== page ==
Create Your Values Statement

Sheri here –

Recently, I had a situation that had me confused and befuddled about the choice I needed to make.

The details aren’t important; but what is: how I made a decision, how I chose which direction to go.

My values, my personal operating system, my moral code was key in my making that decision.

Even with those guideposts, that decision, which path to take, took a LOT of soul searching, a lot of prayer and meditation.

Once I made that initial decision, which direction to go, the next steps came more easily.  Even those steps weren’t easy, but my heart knew I was moving in the right direction for ME.

What drives you to create your values statement?

You may already have a set of values, but they may not necessarily be easily visible to you.   Maybe it is time well spent to formalize them, so they are easily recognizable!

When I first formally documented my values, I was in the middle of a personal life crisis – my world as I knew it was starting to tumble.  I was feeling rudderless and needed some direction.

Somewhere I had heard that having a life purpose and values could help in situations such as mine.  I got curious.  That search was lifesaving then, some 25 years ago, and many times since.

You don’t have to wait until you have a personal crisis to create your value statement.  It just takes a decision to spend the time.

How do you create your values statement? 

Where do you start?

Start by getting quiet, thoughtful.  If you meditate, meditate.  Or take a walk or sit quietly in your favorite peaceful place.

Think about what’s important in your life.  How you want to live and act. 

These are specific things that you may want to consider – Your:

  • Spiritual relationship
  • Family and Friends
  • Passion projects – your service commitments
  • Health
  • Self-care
  • Learning
  • Honesty & integrity
  • Loyalty
  • Fun & play
  • Generosity
  • Gratitude
  • Kindness
  • Resiliency

The list goes on and on.  Each of us are different. Choose 5 or 7 key things, but no more than 10.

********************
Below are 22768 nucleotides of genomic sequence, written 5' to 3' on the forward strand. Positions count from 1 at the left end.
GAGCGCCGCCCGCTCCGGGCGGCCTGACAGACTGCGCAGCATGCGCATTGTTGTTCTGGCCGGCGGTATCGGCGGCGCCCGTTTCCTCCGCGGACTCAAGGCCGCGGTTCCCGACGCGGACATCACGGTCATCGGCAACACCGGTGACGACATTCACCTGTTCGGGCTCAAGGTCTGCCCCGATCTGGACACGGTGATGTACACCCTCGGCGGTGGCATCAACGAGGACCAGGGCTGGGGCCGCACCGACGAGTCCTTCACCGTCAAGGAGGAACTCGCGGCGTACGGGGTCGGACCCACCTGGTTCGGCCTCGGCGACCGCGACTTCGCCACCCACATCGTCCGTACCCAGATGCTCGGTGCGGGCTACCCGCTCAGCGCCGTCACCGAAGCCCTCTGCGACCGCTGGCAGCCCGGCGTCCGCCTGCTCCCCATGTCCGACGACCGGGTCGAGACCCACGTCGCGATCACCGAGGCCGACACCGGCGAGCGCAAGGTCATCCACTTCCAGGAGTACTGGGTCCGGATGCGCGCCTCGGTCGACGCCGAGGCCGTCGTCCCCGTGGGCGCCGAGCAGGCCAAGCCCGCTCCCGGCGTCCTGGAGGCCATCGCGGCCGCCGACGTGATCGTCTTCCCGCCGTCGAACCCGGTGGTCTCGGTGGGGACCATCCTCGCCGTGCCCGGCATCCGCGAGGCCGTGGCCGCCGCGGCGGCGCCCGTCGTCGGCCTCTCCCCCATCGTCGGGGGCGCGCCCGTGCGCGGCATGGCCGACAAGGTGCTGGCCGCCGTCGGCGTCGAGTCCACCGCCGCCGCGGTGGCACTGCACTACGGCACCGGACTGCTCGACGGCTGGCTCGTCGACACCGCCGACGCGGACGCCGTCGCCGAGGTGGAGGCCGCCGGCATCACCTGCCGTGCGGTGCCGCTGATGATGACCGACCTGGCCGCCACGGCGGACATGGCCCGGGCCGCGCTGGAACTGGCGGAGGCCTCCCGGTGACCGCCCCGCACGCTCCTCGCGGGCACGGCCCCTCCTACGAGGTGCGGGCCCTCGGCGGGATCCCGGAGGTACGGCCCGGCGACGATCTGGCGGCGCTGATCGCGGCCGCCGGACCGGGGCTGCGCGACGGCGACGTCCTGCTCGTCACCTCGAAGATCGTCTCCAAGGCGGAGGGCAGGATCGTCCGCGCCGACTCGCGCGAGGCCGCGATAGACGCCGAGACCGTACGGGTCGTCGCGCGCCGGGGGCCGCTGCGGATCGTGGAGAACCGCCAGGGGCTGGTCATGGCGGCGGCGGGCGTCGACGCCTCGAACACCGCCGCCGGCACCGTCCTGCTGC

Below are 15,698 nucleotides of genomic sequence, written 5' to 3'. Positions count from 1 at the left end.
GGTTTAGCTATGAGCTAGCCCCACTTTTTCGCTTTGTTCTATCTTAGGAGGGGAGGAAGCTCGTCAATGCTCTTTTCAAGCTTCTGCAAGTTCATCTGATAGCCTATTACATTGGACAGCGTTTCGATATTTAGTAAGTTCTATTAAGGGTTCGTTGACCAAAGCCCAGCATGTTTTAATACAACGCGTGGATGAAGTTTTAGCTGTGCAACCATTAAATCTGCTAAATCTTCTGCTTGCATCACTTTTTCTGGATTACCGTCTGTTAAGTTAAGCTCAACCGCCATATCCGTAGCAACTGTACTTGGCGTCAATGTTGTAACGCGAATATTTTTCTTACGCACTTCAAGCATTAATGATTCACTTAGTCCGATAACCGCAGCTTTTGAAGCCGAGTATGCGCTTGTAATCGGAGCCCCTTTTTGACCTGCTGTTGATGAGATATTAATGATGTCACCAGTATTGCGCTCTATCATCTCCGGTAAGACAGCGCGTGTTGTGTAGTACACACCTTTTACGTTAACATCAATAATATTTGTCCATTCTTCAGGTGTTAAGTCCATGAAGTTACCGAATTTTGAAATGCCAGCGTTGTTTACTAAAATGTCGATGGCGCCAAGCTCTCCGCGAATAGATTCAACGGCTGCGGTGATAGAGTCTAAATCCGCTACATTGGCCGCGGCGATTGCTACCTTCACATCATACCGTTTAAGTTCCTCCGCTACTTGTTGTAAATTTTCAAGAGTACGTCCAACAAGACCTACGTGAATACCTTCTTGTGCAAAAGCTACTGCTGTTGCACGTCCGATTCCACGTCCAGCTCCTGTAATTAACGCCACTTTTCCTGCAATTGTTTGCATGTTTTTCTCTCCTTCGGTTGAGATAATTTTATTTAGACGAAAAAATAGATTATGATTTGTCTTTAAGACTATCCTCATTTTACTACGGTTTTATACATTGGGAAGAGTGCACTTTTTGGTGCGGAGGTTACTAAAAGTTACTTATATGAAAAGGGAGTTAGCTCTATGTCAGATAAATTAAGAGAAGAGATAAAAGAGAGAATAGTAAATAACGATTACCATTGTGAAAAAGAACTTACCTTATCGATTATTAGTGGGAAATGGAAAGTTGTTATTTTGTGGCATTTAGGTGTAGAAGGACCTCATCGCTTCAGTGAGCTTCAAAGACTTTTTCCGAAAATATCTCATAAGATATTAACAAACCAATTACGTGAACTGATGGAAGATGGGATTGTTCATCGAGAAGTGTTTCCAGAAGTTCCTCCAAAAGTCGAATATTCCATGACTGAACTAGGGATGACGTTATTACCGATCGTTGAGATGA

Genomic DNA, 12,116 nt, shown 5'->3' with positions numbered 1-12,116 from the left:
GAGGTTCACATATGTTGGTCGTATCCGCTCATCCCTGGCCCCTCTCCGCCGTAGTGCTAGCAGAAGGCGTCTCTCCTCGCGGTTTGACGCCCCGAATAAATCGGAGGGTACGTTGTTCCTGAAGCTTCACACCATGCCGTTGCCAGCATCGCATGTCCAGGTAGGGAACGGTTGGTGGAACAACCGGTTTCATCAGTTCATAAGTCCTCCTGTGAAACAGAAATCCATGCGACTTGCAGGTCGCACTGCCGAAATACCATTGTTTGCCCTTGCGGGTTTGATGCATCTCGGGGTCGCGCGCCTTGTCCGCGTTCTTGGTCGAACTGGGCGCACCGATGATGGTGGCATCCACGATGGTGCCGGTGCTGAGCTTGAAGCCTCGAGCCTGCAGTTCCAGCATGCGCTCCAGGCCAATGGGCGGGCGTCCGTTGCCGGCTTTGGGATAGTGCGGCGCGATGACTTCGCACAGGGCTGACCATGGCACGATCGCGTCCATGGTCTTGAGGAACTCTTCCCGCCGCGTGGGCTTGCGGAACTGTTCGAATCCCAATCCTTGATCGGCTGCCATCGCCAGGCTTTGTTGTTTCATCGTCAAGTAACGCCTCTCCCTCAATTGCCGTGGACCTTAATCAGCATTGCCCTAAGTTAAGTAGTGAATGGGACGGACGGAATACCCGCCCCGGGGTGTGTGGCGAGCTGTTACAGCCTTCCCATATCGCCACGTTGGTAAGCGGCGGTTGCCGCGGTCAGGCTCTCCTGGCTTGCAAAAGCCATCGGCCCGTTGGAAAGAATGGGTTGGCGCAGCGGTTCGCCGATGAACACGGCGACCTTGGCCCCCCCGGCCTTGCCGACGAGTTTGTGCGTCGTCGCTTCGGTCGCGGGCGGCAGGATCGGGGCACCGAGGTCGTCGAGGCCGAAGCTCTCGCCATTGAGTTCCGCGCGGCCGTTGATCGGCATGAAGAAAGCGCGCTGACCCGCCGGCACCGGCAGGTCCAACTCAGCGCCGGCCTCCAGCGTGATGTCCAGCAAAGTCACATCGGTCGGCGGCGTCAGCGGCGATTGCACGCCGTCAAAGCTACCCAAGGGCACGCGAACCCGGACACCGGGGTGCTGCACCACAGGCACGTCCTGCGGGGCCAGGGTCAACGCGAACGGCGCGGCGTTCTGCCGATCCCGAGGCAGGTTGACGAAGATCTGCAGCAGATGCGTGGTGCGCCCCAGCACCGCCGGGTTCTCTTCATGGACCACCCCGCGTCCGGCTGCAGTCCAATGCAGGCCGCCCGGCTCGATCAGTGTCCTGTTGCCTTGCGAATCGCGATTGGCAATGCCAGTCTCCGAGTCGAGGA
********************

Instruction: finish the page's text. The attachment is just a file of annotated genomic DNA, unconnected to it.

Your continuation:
Then rank them!

Why rank them?  Sometimes we have conflicts in our focus or how we will spend our time.

Knowing what’s most important will guide you in making choices or where you draw boundaries.

This is a world filled with lots of choices, your values can be your filter to narrow them down.

Keep in mind, this process may take some time.  It is time well spent! 



P.S. Drop a comment below if you are struggling to figure this out and need some support, I can help!

Setting Your Boundaries!

Sheri here –

Last week, I talked about “just say no” in my last blog (see blog here); but, saying no when other people aren’t accustomed to you setting your boundaries is hard. Saying no is easier when you have boundaries.

When I get uncomfortable about saying “No”, I know I need to look at whether I have appropriate boundaries in place.

Do you have good boundaries in place? If so, high five and take a victory lap!

What are boundaries?

Boundaries are like the white lines on a tennis court. They set the area where the game gets played.

If a tennis ball goes outside the line, it is out of bounds. Each player is responsible for calling a ball out on their side of the net.

In personal boundary setting, it is the court where your life takes place. You are responsible for setting and enforcing the boundaries!

Setting your boundaries is letting others know how you choose to be treated.

Sometimes easier said than done, eh?!

Why does this matter?

Ever notice how you use your boundaries in everything you do? What you eat, how you spend money, who you spend time with, how you define healthy relationships, how long you tolerate toxic situations, how you treat your body. The list goes on.

Your boundaries teach others how to treat you.

When you feel people are pushing you around or violating your boundaries, it is because you haven’t called a boundary fault.

You can’t call a boundary fault, if there is no boundary.

Boundary setting is a skill.

How do you set boundaries?

Some general guidelines for setting your boundaries:

  • Paint the boundary lines for yourself and others.
  • Advise others of the boundaries, what is or is not acceptable.
  • Call something out of bounds when it occurs.
  • Observe your own boundaries.
  • Apply your boundaries consistently.

Sounds easy when you say it fast! Each of these items are worthy of an in-depth discussion of their own.

If you weren’t taught how to set boundaries or you were taught your boundaries didn’t matter, then setting boundaries is a challenge. This is where you might need some help. Send me an email and we’ll connect for next steps!



P.S. How about you? Are you skilled with setting boundaries? Or do you have a way to go. Need some help? Reach out and send me a note here and we’ll figure out next steps together!

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